19
votes

Sugar pill claims

The reasoning behind dilution, 'potentiation' and the memory of water is known to me, and there are several good arguments to be made against those 'theories'. But I can't really use them if somebody comes up to me with a sugar pill supposed to contain a homeopathic remedy.

What is the homeopathic justification for those pills? The water, holding the cure in its supposed memory, is not there anymore, so what is the claim?

  • Do they claim that sugar has memory too? And if so, how do you get the water-memory into the sugar? Do you have to bang it against a book?
  • Do they claim something else? Is there some residue (for lack of a better word) that stays between the various sugar molecules
  • Any other strange arguments?

I have never seen anyone make these claims, they are just examples. There must be a - be it faulty - reasoning behind it, just as the memory explanation for water.

How a sugar pill is made

It seems the method is to just dip a pellet into the solution. From there you can just put other pellets/pills in the same jar as that one, and you have lots of pills. The only claim there seems to be is that the remedy water may leave, but the remedy stays behind. I have not found any claim of how this supposed memory is transferred to the sugar.

To make a pill, from this article on ukskeptics:

Once the remedy has been obtained in the required potency, sugar pills are dipped in the remedy and allowed to dry. The essence of the original mother tincture is now believed to have been transferred to the pill. If a pill with the essence of the remedy is allowed to come into contact with other sugar pills (such as placing them all together in a jar), it is believed that the other pills will also acquire the essence of the mother tincture. This process is known as 'grafting'.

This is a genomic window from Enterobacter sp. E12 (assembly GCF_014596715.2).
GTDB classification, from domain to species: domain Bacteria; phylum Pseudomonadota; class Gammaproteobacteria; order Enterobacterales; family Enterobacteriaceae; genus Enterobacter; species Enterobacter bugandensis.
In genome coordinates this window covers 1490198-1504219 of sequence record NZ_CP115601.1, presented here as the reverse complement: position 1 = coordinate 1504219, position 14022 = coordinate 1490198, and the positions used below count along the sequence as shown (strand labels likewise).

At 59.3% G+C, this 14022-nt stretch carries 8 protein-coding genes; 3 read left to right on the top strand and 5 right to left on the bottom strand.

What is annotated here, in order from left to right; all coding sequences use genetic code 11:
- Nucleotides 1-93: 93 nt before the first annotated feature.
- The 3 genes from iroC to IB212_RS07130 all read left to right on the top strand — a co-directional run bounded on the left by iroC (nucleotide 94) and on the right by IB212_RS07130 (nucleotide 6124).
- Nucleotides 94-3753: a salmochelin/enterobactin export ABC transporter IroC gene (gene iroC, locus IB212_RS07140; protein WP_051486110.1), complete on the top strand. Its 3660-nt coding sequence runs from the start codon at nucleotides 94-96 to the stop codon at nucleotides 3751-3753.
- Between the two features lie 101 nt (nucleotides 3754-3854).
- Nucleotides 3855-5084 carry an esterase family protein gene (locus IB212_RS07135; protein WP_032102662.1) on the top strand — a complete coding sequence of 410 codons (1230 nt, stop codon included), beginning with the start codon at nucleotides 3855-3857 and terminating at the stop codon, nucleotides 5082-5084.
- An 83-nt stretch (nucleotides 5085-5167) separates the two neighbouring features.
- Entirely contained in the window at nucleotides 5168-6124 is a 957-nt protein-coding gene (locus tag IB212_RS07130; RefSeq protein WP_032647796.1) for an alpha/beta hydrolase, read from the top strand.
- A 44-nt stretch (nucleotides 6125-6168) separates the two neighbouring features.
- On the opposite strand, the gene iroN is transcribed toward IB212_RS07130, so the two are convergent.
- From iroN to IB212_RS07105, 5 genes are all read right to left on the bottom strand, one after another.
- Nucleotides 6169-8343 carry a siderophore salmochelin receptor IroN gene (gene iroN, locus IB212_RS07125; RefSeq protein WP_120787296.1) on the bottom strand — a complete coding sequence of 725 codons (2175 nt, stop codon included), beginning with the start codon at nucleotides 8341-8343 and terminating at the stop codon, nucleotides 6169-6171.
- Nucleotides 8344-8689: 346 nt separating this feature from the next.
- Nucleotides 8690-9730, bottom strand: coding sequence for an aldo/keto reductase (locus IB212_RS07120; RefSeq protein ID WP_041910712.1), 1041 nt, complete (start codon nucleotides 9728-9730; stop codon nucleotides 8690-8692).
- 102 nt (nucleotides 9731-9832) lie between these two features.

Why

A lot of times it is necessary to explain to someone using a homeopathic dilution that there is a difference between (for instance) "natural remedies" they claim to use, and this bottle of water they're holding. After explaining what is claimed by the homeopath you can then add your own response, and maybe come to the shared conclusion that it is not a real remedy.

  • I'm not sure I unterstand correctly what exactly you are asking. Do you want to know why suger pills are used and not a diluted liquid? Could you please clarify your question? – Mad Scientist Feb 25 '11 at 7:56
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    I'll try. What i'm trying to ask is, how does a homeopath defend a sugar pill. It is not water-with memory anymore, so how does he or she claim that it works? – Nanne Feb 25 '11 at 8:01
  • Does that help? – Nanne Feb 25 '11 at 8:04
  • Your question was clear enough to me. I've never even heard sugar pills defended by homeopaths even to the extent of "water memory". – David Gerard Feb 25 '11 at 8:08